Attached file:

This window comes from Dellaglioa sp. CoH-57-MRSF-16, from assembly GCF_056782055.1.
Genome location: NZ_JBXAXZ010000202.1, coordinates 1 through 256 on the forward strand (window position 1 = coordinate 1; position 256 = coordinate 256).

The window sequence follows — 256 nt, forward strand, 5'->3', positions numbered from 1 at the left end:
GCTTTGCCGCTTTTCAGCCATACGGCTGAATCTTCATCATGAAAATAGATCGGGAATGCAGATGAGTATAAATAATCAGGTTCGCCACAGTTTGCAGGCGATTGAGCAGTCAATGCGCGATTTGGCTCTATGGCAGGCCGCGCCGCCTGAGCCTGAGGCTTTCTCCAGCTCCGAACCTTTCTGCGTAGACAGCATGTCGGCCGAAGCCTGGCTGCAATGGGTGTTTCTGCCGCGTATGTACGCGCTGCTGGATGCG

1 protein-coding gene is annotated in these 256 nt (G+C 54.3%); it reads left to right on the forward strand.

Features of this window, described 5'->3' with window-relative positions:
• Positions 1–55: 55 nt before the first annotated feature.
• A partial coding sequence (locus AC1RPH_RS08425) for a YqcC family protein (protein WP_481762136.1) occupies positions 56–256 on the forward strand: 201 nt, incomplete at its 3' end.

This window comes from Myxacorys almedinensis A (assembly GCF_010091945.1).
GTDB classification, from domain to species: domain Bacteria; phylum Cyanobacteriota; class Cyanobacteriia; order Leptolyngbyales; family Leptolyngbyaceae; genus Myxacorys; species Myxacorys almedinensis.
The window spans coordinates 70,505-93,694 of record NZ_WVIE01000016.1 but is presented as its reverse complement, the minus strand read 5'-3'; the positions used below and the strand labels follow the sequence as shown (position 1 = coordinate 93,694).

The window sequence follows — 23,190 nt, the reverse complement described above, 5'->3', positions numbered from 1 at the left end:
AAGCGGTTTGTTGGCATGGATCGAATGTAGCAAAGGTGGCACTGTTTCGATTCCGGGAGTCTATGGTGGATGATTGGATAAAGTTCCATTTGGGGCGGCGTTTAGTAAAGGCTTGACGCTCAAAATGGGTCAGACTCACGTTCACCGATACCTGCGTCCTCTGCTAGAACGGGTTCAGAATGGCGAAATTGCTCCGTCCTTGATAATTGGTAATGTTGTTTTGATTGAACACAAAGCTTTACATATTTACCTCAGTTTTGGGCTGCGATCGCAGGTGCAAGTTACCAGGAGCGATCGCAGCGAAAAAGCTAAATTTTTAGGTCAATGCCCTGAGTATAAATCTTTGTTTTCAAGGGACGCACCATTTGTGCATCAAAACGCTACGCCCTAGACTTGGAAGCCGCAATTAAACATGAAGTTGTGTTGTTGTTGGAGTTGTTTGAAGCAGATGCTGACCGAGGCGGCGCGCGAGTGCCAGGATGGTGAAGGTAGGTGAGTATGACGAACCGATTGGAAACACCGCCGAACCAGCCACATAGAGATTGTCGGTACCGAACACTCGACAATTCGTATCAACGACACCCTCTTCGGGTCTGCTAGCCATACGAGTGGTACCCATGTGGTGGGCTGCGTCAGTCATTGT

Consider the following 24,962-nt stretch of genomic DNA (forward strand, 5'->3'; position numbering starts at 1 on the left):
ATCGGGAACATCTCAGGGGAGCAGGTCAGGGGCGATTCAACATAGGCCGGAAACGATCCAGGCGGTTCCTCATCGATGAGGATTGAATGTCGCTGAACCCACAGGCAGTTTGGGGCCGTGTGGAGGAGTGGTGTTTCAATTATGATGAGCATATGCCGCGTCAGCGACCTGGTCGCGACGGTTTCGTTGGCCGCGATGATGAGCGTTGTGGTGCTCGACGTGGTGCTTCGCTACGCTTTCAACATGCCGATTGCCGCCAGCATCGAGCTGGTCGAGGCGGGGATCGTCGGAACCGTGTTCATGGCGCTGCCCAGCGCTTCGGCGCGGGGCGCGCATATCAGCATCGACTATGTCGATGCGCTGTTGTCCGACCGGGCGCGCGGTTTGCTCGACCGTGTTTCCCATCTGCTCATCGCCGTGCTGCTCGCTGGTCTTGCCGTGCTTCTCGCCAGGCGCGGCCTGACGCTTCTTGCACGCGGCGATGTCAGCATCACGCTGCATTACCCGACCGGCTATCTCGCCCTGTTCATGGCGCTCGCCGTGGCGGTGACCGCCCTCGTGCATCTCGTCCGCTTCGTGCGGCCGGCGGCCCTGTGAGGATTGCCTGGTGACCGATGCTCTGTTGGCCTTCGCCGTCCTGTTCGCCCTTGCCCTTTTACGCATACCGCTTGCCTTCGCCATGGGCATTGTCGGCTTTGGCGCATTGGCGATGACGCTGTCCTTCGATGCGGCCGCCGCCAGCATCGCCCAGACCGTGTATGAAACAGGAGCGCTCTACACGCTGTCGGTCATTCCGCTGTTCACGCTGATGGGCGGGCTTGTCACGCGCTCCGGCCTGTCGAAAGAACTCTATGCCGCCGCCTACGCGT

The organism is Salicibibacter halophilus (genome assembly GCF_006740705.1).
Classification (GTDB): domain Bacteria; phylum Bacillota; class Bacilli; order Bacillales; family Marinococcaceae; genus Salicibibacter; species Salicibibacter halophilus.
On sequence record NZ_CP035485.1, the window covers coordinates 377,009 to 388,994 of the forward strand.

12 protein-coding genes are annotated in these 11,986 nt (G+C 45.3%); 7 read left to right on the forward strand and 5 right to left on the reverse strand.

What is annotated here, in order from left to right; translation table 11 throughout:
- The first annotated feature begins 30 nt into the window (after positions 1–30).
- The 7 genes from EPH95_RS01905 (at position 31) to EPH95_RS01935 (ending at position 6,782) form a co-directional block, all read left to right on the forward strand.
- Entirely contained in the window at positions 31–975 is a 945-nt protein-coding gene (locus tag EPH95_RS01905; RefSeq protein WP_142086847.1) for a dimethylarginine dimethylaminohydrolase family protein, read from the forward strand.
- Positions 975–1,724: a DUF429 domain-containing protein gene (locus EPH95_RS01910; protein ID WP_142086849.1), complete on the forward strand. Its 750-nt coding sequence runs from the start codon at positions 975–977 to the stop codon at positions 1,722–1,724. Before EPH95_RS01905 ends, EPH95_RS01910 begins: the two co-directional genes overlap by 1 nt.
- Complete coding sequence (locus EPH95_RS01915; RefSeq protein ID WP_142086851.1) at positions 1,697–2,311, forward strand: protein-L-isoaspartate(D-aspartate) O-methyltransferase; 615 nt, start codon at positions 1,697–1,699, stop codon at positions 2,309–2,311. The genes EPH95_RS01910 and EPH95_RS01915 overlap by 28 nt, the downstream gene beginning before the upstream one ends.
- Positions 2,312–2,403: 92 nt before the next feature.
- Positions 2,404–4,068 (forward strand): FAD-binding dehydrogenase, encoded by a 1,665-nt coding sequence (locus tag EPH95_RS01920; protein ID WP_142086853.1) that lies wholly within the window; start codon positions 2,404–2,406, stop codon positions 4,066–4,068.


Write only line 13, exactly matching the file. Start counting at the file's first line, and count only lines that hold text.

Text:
AAGCGGTTTGTTGGCATGGATCGAATGTAGCAAAGGTGGCACTGTTTCGATTCCGGGAGTCTATGGTGGATGATTGGATAAAGTTCCATTTGGGGCGGCGTTTAGTAAAGGCTTGACGCTCAAAATGGGTCAGACTCACGTTCACCGATACCTGCGTCCTCTGCTAGAACGGGTTCAGAATGGCGAAATTGCTCCGTCCTTGATAATTGGTAATGTTGTTTTGATTGAACACAAAGCTTTACATATTTACCTCAGTTTTGGGCTGCGATCGCAGGTGCAAGTTACCAGGAGCGATCGCAGCGAAAAAGCTAAATTTTTAGGTCAATGCCCTGAGTATAAATCTTTGTTTTCAAGGGACGCACCATTTGTGCATCAAAACGCTACGCCCTAGACTTGGAAGCCGCAATTAAACATGAAGTTGTGTTGTTGTTGGAGTTGTTTGAAGCAGATGCTGACCGAGGCGGCGCGCGAGTGCCAGGATGGTGAAGGTAGGTGAGTATGACGAACCGATTGGAAACACCGCCGAACCAGCCACATAGAGATTGTCGGTACCGAACACTCGACAATTCGTATCAACGACACCCTCTTCGGGTCTGCTAGCCATACGAGTGGTACCCATGTGGTGGGCTGCGTCAGTCATTGT